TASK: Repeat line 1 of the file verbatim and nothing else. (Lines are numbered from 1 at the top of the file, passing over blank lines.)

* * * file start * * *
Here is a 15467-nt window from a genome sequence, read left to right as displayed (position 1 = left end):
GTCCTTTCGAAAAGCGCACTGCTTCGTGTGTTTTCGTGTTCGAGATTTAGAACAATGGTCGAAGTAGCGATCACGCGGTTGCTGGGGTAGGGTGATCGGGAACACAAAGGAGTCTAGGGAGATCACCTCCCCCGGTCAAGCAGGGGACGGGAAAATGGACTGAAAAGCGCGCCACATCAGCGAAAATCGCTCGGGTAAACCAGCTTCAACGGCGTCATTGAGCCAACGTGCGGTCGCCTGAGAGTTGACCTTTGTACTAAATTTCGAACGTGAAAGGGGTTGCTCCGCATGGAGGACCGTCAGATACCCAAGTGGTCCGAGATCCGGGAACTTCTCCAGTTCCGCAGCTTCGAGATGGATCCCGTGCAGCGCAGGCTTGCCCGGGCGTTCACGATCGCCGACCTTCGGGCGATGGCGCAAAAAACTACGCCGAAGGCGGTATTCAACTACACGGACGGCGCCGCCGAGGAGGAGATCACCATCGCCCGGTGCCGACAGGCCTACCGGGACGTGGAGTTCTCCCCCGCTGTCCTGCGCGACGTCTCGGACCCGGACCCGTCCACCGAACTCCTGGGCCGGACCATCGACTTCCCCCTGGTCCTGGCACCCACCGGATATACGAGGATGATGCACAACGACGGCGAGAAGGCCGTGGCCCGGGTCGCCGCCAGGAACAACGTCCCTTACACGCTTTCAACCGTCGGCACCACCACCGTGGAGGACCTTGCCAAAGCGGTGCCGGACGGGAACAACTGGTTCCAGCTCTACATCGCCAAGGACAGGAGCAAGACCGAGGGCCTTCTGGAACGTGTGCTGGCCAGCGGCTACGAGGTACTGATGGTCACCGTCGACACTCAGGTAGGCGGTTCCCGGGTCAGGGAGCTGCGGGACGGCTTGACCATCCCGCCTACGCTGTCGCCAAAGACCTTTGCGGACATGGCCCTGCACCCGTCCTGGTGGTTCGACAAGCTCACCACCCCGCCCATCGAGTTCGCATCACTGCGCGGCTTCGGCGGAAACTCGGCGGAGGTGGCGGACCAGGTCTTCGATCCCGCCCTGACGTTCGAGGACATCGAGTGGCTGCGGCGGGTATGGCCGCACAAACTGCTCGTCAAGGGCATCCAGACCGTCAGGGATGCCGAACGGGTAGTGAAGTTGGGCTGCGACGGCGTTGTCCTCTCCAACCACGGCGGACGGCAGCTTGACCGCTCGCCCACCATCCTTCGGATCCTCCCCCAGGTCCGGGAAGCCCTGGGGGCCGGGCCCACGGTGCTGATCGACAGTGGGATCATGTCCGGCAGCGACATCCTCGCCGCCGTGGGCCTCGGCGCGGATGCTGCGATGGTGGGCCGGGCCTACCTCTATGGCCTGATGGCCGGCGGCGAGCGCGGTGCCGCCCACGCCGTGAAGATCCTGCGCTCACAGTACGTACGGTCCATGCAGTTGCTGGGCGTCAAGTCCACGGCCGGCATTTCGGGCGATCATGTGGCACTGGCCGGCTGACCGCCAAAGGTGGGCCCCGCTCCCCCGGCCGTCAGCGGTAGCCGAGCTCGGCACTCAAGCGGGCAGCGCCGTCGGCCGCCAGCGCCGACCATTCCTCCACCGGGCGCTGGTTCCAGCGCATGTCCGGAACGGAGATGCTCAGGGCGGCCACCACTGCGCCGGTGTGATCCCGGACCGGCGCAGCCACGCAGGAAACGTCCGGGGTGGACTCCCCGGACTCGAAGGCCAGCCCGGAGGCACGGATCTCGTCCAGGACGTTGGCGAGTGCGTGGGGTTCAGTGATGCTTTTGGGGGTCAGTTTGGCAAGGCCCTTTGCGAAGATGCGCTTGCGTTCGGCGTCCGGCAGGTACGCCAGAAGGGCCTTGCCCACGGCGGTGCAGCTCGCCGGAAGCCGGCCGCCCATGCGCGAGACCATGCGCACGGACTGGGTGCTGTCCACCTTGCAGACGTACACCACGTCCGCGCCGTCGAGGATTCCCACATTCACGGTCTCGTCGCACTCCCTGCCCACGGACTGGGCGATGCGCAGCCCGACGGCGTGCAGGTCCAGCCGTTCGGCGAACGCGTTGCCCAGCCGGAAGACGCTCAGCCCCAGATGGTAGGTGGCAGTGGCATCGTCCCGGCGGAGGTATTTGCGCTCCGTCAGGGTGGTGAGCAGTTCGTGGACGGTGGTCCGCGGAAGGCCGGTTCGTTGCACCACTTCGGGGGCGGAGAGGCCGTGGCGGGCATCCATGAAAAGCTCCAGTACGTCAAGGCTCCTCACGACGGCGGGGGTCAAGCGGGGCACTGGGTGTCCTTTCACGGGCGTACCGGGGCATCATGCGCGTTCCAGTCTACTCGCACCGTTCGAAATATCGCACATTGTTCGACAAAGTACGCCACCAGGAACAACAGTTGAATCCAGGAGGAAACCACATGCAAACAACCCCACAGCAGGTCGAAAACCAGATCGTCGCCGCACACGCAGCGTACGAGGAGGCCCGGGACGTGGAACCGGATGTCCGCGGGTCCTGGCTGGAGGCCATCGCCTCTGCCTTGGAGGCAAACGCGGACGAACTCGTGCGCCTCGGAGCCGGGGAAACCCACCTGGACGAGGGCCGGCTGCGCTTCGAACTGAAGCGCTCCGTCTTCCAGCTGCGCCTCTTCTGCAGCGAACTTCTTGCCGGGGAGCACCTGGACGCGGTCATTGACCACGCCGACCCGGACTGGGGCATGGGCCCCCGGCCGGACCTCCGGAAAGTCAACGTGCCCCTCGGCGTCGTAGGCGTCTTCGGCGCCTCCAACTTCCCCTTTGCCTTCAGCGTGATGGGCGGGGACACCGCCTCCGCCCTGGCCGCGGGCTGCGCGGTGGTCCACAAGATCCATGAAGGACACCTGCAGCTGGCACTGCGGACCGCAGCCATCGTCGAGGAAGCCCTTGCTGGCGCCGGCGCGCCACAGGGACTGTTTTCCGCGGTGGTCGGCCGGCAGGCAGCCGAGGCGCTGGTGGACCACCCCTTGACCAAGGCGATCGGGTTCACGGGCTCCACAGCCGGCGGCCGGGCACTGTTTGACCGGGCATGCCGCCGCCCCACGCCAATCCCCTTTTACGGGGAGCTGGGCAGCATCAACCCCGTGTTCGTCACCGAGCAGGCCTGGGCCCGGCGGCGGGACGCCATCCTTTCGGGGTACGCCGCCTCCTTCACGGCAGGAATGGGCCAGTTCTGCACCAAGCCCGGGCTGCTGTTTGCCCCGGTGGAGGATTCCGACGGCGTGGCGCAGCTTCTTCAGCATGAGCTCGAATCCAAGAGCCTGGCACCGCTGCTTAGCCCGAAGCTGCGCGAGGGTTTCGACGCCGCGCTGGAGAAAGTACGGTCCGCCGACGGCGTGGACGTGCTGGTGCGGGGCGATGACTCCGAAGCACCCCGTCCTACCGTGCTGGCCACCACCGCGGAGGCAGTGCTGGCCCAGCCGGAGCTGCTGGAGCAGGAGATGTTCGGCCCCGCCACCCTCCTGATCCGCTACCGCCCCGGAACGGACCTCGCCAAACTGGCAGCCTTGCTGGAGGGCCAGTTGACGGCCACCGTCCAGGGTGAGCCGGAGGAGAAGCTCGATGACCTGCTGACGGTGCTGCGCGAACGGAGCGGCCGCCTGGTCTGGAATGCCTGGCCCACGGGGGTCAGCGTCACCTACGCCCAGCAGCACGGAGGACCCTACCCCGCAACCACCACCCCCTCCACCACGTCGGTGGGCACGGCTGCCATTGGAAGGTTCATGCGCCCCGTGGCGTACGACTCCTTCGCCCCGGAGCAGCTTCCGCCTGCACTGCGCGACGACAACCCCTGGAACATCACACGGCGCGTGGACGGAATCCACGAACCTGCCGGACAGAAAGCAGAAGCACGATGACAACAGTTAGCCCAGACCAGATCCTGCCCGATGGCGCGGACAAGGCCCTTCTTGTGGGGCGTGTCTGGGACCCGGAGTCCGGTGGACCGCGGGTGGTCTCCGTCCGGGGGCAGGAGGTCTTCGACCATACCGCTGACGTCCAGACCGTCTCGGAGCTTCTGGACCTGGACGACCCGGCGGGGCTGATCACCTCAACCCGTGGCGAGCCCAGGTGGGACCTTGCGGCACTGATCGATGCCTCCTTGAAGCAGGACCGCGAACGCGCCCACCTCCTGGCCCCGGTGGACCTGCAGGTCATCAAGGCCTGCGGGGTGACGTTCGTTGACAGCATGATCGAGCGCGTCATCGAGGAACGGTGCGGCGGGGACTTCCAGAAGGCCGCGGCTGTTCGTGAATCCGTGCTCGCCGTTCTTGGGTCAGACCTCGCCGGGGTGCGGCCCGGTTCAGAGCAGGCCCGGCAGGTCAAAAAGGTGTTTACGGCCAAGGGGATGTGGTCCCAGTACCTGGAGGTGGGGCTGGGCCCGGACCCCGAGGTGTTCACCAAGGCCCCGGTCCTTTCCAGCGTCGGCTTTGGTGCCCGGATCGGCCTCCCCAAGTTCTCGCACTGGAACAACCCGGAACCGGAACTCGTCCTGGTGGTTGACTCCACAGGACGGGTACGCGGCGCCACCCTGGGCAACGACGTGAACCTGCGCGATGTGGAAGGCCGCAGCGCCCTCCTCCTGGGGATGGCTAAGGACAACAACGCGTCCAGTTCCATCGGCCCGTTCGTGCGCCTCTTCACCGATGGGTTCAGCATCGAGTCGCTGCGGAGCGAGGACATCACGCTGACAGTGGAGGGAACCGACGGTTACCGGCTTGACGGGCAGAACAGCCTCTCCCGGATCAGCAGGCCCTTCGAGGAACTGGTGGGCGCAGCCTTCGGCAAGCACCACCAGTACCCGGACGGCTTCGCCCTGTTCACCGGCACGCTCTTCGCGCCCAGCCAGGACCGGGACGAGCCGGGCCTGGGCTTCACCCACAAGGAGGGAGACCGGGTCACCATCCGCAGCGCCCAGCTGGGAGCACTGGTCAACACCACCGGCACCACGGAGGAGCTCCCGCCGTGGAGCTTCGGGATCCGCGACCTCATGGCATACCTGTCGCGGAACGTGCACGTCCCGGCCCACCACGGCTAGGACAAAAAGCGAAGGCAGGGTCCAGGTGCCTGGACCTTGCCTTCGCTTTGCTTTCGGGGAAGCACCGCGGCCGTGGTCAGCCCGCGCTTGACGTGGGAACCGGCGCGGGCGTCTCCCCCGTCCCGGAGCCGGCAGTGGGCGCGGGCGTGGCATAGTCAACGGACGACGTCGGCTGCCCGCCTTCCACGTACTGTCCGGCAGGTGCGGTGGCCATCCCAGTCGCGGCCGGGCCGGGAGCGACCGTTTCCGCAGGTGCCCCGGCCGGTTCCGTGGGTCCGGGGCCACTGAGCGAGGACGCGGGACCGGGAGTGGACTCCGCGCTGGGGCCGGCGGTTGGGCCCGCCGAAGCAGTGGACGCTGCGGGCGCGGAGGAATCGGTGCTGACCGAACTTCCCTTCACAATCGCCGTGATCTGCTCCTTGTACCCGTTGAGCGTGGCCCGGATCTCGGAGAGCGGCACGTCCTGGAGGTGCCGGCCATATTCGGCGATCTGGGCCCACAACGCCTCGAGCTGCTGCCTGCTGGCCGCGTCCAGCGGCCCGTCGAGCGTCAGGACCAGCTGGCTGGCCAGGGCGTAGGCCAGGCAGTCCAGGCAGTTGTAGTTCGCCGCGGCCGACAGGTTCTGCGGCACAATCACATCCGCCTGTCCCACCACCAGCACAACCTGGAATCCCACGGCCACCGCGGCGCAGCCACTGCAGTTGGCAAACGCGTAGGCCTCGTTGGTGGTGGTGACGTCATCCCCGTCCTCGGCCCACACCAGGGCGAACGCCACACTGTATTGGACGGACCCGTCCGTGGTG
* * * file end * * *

Here is a 15467-nt window from a genome sequence, read left to right as displayed (position 1 = left end):